The person who occupies the family house, during a marital dissolution, is determined by the parties' agreement or by the court. Here's a few suggestions:
1. Look to the safety of your wife and you, first. If your (or her) remaining at the house poses a threat to either of your safety, take steps to avoid that threat, immediately. You might need a restraining order, or one of you can simply move out. Safety is the paramount concern.
2. Either or both of you can ask the court for an order that one or the other have possession of the house, during the dissolution. The process starts with the filing of an Order to Show Cause (OSC). A family law attorney can handle it for you, but you can usually get help on the local court's website or at the courthouse. Inasmuch as your question indicates that you are in Bellflower, you can check the self-help section of the website at www.lasuperiorcourt.org.
3. Get legal advice from an attorney. I cannot tell you how many times my clients have had to spend a great deal of time and money to correct the halfway good advice of well-meaning paralegals. Paralegals are not entitled to give non-attorneys legal advice or prepare court papers for non-attorneys.
There is never an easy answer to this question, and I don't know why your paralegal told you not to leave. Paralegals are not attorneys and aren't allowed to give you legal advice, so I'm assuming the advice was personal rather than legal. You can't be forced to leave your home unless your spouse obtains a kick out order and gets exclusive use of the residence (which, in general, she can do only if there is domestic violence against her by you). But there are other factors to consider, and you need to weigh these before making your decision to stay or leave:
Reasons to Stay in Family Residence
Leverage in the settlement. If she wants you out, she may reach an agreement faster.
You want to receive the house in the divorce settlement, and believe you won't get it if you move out (not necessarily true, by the way, as there is no legal basis for awarding property to the spouse who has lived in the residence since separation).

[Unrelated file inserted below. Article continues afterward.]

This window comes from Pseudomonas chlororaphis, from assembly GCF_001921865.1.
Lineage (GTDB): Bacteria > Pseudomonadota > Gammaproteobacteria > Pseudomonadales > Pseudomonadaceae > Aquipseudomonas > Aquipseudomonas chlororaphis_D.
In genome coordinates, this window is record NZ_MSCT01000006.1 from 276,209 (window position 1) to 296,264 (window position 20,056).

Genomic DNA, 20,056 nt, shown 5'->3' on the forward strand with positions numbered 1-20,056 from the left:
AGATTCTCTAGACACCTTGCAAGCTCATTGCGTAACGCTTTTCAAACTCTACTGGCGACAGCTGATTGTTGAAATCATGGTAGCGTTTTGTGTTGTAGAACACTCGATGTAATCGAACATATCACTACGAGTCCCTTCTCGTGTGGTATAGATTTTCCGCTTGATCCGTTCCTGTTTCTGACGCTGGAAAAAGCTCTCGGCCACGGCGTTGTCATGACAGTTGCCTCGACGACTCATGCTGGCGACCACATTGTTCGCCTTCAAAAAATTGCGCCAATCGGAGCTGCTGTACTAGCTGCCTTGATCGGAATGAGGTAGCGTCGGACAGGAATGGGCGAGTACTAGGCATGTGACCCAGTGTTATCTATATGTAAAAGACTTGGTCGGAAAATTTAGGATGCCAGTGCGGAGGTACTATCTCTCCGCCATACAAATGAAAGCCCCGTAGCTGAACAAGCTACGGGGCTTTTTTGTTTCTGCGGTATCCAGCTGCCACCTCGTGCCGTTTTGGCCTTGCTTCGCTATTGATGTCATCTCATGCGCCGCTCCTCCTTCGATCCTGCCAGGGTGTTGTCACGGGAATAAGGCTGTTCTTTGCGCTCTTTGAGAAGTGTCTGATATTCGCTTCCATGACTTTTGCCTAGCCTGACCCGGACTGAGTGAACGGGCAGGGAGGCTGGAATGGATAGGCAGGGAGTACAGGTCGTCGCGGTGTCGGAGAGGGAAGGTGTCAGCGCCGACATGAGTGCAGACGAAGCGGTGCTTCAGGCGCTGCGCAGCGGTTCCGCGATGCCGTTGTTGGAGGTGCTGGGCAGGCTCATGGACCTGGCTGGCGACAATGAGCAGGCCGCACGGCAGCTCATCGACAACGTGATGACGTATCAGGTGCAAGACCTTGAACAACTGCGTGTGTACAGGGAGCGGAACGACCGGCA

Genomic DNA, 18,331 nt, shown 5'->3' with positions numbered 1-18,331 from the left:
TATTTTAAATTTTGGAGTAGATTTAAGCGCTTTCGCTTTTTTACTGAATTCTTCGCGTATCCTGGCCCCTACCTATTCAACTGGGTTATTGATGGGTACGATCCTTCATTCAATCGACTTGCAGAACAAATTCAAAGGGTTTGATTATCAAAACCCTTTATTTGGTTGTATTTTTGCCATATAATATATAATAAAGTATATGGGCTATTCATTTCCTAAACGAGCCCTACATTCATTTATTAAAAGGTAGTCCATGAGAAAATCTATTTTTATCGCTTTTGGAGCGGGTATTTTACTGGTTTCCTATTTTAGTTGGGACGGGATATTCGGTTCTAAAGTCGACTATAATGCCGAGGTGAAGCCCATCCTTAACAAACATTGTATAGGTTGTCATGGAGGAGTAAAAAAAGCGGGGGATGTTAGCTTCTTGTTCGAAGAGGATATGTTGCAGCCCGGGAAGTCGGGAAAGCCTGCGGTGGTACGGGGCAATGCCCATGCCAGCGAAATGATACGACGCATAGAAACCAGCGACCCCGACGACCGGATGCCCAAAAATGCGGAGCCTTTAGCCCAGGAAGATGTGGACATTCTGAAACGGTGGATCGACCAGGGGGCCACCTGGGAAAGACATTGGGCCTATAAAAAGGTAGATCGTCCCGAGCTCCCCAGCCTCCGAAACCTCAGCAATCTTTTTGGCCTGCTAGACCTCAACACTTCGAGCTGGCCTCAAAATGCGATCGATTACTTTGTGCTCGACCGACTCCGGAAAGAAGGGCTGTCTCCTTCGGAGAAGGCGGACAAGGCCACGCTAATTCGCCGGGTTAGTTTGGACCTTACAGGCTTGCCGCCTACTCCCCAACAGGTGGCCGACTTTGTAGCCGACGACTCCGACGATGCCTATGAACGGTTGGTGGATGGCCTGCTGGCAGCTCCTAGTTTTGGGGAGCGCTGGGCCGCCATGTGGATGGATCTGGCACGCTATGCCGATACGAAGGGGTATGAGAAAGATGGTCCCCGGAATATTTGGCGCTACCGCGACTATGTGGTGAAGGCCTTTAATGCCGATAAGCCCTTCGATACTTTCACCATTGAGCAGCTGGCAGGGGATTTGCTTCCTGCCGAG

You can't afford a separate residence.
You operate a business from your home.
You don't want to lose the tax deductions for mortgage interest and property taxes.
Reasons to Move Out of Residence
You are the spouse who will pay support, and if your spouse is living in the house, the tax deductions she will have as a result will actually lower your temporary spousal support obligation to her, and likely lead to a lower final support order.
There is no mortgage or the mortgage payments are significantly lower than the rental value of the property, and the person who lives in the house will end up having to reimburse the out spouse for the difference in these values (this is called a Watts reimbursement claim).
There is too much tension between you and your spouse, and you'd be happier living somewhere else.
You want your privacy, and you can't have that if you live in the house with your ex.
You want to establish an incontrovertible date of separation, and if you continue to live in the house there is a risk your spouse will later claim a reconciliation.
You don't want your spouse to file a false domestic violence claim against you to get you kicked out of the house (you'd be surprised how often this happens).
You should consult an attorney to analyze all these factors, and perhaps others I didn't think of, before you make a decision. Only an attorney can give you legal advice.
I do not represent the person who asked this question, and was not given enough information to provide a better answer. The limited information is enough to indicate that a consultation with an attorney in your area is necessary and advised.
Sign up to receive a 10-part series of useful information and legal advice about the divorce process.